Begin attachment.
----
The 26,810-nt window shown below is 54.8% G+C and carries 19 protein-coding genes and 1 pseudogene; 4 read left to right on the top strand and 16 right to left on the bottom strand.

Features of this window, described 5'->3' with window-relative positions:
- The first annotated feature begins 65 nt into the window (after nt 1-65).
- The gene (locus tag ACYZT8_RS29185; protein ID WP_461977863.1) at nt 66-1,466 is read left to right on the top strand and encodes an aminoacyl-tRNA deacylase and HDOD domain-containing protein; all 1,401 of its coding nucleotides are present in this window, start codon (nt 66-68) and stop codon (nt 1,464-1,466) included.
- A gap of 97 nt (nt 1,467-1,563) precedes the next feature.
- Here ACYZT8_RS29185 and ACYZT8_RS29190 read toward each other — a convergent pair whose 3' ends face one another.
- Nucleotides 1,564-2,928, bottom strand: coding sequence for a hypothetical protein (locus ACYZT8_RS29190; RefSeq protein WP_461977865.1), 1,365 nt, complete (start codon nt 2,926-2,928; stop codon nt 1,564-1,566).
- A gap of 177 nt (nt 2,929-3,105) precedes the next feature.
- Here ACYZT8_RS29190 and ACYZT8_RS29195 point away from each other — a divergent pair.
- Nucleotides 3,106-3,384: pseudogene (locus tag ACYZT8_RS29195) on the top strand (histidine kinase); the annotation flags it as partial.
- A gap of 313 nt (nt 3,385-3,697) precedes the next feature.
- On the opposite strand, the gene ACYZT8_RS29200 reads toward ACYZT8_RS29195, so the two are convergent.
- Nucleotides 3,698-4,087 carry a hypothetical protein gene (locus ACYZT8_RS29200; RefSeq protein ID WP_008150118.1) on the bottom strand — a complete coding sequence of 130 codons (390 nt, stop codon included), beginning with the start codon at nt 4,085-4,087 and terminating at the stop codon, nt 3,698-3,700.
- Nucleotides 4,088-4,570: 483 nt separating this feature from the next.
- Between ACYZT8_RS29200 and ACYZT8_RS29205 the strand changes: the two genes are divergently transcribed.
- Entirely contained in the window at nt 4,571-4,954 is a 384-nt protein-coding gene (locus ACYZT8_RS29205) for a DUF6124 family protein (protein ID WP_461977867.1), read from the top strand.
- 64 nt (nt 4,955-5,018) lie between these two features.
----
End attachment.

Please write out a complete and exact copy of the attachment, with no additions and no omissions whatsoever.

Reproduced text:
The 26,810-nt window shown below is 54.8% G+C and carries 19 protein-coding genes and 1 pseudogene; 4 read left to right on the top strand and 16 right to left on the bottom strand.

Features of this window, described 5'->3' with window-relative positions:
- The first annotated feature begins 65 nt into the window (after nt 1-65).
- The gene (locus tag ACYZT8_RS29185; protein ID WP_461977863.1) at nt 66-1,466 is read left to right on the top strand and encodes an aminoacyl-tRNA deacylase and HDOD domain-containing protein; all 1,401 of its coding nucleotides are present in this window, start codon (nt 66-68) and stop codon (nt 1,464-1,466) included.
- A gap of 97 nt (nt 1,467-1,563) precedes the next feature.
- Here ACYZT8_RS29185 and ACYZT8_RS29190 read toward each other — a convergent pair whose 3' ends face one another.
- Nucleotides 1,564-2,928, bottom strand: coding sequence for a hypothetical protein (locus ACYZT8_RS29190; RefSeq protein WP_461977865.1), 1,365 nt, complete (start codon nt 2,926-2,928; stop codon nt 1,564-1,566).
- A gap of 177 nt (nt 2,929-3,105) precedes the next feature.
- Here ACYZT8_RS29190 and ACYZT8_RS29195 point away from each other — a divergent pair.
- Nucleotides 3,106-3,384: pseudogene (locus tag ACYZT8_RS29195) on the top strand (histidine kinase); the annotation flags it as partial.
- A gap of 313 nt (nt 3,385-3,697) precedes the next feature.
- On the opposite strand, the gene ACYZT8_RS29200 reads toward ACYZT8_RS29195, so the two are convergent.
- Nucleotides 3,698-4,087 carry a hypothetical protein gene (locus ACYZT8_RS29200; RefSeq protein ID WP_008150118.1) on the bottom strand — a complete coding sequence of 130 codons (390 nt, stop codon included), beginning with the start codon at nt 4,085-4,087 and terminating at the stop codon, nt 3,698-3,700.
- Nucleotides 4,088-4,570: 483 nt separating this feature from the next.
- Between ACYZT8_RS29200 and ACYZT8_RS29205 the strand changes: the two genes are divergently transcribed.
- Entirely contained in the window at nt 4,571-4,954 is a 384-nt protein-coding gene (locus ACYZT8_RS29205) for a DUF6124 family protein (protein ID WP_461977867.1), read from the top strand.
- 64 nt (nt 4,955-5,018) lie between these two features.